How Motown and ‘The Big Chill’ Revolutionized

by Marie Rodriguez

Motown Records stumbled into the Eighties from the ‘70s, looking its best hitmakers go back to the charts through other labels — Diana Ross at RCA, Marvin Gaye at Columbia, and, of the path, Michael Jackson and his brothers at Epic. Its fortunes perked up a chunk in 1982 with hits from Lionel Richie and DeBarge; however ordinary, the label became on a downhill slide from its glory days.

Then came 1983.

How Motown and ‘The Big Chill’ Revolutionized 3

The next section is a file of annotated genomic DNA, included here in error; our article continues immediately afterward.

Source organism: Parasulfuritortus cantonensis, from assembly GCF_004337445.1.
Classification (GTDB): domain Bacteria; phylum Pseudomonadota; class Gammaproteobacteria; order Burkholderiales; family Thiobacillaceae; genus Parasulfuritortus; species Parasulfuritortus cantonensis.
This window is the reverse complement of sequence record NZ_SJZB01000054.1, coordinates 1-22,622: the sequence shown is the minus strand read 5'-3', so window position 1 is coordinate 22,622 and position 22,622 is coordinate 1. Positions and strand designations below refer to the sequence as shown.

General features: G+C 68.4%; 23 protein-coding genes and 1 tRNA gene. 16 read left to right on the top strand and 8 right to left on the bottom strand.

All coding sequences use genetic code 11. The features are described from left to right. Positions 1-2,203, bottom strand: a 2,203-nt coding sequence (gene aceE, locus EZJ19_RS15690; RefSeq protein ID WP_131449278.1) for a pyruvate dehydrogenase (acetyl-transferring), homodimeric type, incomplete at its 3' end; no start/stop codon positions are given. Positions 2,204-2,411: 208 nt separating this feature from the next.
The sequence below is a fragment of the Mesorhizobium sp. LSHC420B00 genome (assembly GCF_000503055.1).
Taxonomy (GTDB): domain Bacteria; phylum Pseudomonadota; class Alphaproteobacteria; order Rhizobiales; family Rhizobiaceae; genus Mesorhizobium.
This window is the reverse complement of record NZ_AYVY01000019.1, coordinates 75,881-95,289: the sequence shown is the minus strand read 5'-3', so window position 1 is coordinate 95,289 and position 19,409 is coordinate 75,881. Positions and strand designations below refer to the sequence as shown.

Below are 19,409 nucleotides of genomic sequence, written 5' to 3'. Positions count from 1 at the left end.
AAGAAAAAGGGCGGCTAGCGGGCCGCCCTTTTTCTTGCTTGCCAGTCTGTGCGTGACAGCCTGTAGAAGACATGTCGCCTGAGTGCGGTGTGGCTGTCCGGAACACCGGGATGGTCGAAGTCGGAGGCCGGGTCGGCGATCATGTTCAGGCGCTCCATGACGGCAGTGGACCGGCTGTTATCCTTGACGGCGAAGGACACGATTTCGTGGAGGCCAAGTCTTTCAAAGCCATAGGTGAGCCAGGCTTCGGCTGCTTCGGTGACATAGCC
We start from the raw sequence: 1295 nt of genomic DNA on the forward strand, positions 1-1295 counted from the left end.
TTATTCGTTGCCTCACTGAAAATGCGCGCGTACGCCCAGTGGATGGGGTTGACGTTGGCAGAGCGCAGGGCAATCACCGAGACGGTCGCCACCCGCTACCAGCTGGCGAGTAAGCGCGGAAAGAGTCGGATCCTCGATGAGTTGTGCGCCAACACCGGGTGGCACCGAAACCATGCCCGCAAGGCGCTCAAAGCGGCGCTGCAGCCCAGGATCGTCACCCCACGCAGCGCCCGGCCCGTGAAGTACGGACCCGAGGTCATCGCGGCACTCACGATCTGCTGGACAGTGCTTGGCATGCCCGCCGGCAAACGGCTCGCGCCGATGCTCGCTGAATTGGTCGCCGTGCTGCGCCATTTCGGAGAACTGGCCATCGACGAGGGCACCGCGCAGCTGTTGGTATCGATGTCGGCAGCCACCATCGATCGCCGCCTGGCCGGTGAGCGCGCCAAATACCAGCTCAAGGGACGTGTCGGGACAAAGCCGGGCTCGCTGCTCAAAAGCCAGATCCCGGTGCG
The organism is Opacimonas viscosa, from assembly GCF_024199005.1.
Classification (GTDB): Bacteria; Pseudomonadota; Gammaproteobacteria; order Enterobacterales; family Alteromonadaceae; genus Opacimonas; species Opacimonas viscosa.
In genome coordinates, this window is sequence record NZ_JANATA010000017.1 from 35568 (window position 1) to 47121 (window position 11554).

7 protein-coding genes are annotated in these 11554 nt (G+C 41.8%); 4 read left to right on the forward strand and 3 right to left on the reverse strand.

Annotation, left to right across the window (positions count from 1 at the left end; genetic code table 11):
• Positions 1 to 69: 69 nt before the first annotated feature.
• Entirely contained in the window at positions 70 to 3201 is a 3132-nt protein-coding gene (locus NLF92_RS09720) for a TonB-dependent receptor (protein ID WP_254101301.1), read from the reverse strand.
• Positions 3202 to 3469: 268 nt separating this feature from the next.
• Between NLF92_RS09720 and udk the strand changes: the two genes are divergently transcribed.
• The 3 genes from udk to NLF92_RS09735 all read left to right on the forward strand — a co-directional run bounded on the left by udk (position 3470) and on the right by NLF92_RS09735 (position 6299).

That year, I noticed two significant occasions: repair hobby in Motown and its peerless catalog (and fatten its bank balance) that could resonate for many years and affect how film, television, and song intersect. May 1983 saw the debut of NBC’s Emmy-winning “Motown 25: Yesterday, Today, Forever.” Thirty-four million visitors watched the show. It introduced Jackson’s moonwalk to the arena — cementing his popularity as the arena’s most prominent celeb — but it additionally had a massive impact on the legendary Motown quintet, the Temptations. The organization’s duel layout with the Four Tops became one of the show’s centerpieces, a detail the Temps and Four Tops would take on the street for decades to return. Meanwhile, the Terps’ former lead singers, David Ruffin, and Eddie Kendricks, revived their Motown hit with help from Daryl Hall & John Oates 12 months later and became a constant traveling device.

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